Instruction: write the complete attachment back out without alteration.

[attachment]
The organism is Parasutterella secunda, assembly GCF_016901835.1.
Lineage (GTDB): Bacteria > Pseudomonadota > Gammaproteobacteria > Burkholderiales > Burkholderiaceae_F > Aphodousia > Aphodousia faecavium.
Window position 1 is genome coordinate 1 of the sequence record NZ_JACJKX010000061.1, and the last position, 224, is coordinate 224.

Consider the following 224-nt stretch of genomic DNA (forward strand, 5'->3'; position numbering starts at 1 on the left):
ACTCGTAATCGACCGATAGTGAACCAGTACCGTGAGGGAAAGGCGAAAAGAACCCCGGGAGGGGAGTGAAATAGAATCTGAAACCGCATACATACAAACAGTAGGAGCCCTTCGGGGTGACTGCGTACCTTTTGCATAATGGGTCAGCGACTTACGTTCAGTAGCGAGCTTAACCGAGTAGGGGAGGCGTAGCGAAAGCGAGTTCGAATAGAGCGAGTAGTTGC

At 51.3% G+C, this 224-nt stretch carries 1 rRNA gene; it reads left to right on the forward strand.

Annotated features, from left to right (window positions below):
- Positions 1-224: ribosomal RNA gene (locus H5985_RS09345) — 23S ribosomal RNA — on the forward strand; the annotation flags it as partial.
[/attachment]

The organism is Parasutterella secunda, assembly GCF_016901835.1.
Lineage (GTDB): Bacteria > Pseudomonadota > Gammaproteobacteria > Burkholderiales > Burkholderiaceae_F > Aphodousia > Aphodousia faecavium.
Window position 1 is genome coordinate 1 of the sequence record NZ_JACJKX010000061.1, and the last position, 224, is coordinate 224.

Consider the following 224-nt stretch of genomic DNA (forward strand, 5'->3'; position numbering starts at 1 on the left):
ACTCGTAATCGACCGATAGTGAACCAGTACCGTGAGGGAAAGGCGAAAAGAACCCCGGGAGGGGAGTGAAATAGAATCTGAAACCGCATACATACAAACAGTAGGAGCCCTTCGGGGTGACTGCGTACCTTTTGCATAATGGGTCAGCGACTTACGTTCAGTAGCGAGCTTAACCGAGTAGGGGAGGCGTAGCGAAAGCGAGTTCGAATAGAGCGAGTAGTTGC

At 51.3% G+C, this 224-nt stretch carries 1 rRNA gene; it reads left to right on the forward strand.

Annotated features, from left to right (window positions below):
- Positions 1-224: ribosomal RNA gene (locus H5985_RS09345) — 23S ribosomal RNA — on the forward strand; the annotation flags it as partial.